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Comment: Nicola Sturgeon's Message to America

First Minister Nicola Sturgeon meets Antony Blinken on a 2015 trip to Washington

Comment: Nicola Sturgeon's Message to America

When football teams go abroad, should first ministers really stay at home?

It was debunked as quickly as it spread – a tweet supposedly by Spanish authorities referring to Rangers fans as “Onion Bears”.

The post was made in reference to members of the Ibrox loyal, the Union Bears, who’d travelled to Spain ahead of the Glasgow club’s Europa League Final against Eintracht Frankfurt.

It’s not known who really runs the “Junta Municipal de Sevilla” account that posted the fabricated report of Scottish arrests, but reports suggested it belonged to a Celtic fan who’d started posting in Spanish only a day earlier. But it goes to show that in our globalised and digital age, just about anyone can claim to speak for a country and its authorities. 

In reality, one could forgive Spanish officialdom for wanting to sidestep any mention of the Union in relation to Scotland. Forays into this have been fraught, as when consul Migel Angel Vecino Quintana was dismissed in 2019 for telling The Herald that Madrid would not block the accession of an indy Scotland to the EU, something the Spanish foreign ministry said was “not appropriate” for the diplomat.

There’s always a great deal of interest in Scotland in where other governments stand on the independence issue, and on who they are listening to. It’s doubtful that any of the Rangers fans travelling to Seville had arranged high-powered meetings on the constitution with Spain’s politicos, but you never know. Certainly, Gers figurehead Graeme Souness had asked them to be “good ambassadors” for the club, so there’s that.

The one person we do know has been taking the Yes/No argument abroad of late is Nicola Sturgeon. The First Minister’s been in the USA speaking to Nancy Pelosi about Ukraine, the Northern Ireland protocol, women’s rights and “Scotland’s future”. She also addressed a think tank about Nato, energy policy and climate change, and her meeting with deputy secretary of state Wendy Sherman included “the constitutional future of the UK”.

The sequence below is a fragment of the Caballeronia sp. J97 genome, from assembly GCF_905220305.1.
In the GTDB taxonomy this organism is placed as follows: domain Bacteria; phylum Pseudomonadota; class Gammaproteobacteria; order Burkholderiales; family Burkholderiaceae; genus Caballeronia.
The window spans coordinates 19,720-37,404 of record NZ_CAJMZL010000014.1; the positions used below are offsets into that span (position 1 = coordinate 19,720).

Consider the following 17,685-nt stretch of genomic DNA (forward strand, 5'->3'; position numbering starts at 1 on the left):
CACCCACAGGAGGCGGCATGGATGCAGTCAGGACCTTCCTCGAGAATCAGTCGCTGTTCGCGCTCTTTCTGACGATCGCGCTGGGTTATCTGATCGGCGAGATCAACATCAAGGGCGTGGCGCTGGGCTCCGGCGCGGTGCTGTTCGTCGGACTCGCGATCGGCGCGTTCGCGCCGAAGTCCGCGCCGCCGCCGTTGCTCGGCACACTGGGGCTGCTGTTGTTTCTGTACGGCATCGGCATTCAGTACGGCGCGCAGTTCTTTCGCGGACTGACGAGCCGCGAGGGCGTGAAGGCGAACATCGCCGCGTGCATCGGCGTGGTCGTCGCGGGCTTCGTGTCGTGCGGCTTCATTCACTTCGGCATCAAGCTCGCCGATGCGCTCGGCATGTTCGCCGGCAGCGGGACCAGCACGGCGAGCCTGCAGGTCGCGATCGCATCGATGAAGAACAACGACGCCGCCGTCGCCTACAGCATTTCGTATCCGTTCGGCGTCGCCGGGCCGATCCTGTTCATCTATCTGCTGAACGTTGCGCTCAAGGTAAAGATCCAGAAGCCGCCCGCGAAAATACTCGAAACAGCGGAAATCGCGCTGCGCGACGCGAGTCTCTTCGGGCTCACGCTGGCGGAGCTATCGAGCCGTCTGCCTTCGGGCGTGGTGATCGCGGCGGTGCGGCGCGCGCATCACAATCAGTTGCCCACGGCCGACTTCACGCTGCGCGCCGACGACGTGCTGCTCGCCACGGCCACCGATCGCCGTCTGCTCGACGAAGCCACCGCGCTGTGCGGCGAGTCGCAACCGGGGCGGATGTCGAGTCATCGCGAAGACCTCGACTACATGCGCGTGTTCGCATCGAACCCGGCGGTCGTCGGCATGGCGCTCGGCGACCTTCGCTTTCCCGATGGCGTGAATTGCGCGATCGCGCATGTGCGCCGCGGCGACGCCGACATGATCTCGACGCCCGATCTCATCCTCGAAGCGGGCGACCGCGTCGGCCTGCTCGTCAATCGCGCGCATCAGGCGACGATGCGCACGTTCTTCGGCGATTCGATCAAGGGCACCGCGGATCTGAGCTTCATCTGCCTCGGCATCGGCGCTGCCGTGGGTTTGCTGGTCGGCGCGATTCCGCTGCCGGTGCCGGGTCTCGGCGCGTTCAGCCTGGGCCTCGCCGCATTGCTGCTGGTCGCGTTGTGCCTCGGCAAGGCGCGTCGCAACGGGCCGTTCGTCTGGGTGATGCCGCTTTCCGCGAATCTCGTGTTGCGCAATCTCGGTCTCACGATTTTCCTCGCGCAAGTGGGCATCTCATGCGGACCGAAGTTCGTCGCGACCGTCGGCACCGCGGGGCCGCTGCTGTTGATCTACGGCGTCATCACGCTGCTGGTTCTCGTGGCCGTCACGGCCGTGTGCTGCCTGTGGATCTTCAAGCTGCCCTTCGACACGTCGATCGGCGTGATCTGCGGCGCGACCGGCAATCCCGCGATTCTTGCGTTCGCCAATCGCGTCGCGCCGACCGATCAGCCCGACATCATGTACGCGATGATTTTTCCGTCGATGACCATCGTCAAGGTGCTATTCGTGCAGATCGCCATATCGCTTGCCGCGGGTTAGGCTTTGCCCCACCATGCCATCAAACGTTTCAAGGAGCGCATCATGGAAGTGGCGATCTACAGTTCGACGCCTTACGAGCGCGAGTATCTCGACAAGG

Ahead of the visit, the Scottish Government had said it was working to beef-up the country’s “international relationships, presence and voice” and “become more active internationally”. When the government’s raison d’etre is independence, I doubt we can be surprised that it would crop up in conversation with the worthies in Washington – expecting otherwise would be like expecting Rangers fans not to bring up the club’s 55 domestic league titles.

But the kneejerk condemnation of the FM’s trip and its subject matter was as predictable as a Celtic fan saying “newco”. “As foreign policy and the constitution are reserved matters anyway, the trip is little more than grandstanding by the First Minister,” Conservative MSP Donald Cameron said, accusing Sturgeon of pursuing an indy “obsession”.

Whether you like the meat of the FM’s message or not, it’s hard to argue that it’s somehow illegitimate for the leader of a democratically-elected government to represent their country and its interests abroad. And it’s very difficult to do this without appearing parochial. When the UK Government is reaching out, post-Brexit, to Japan, India and elsewhere with its “global Britain” strategy to keep itself on the diplomatic map, are devolved governments – unlike football teams – supposed to stay at home and stay quiet? That, surely, would be an own goal.

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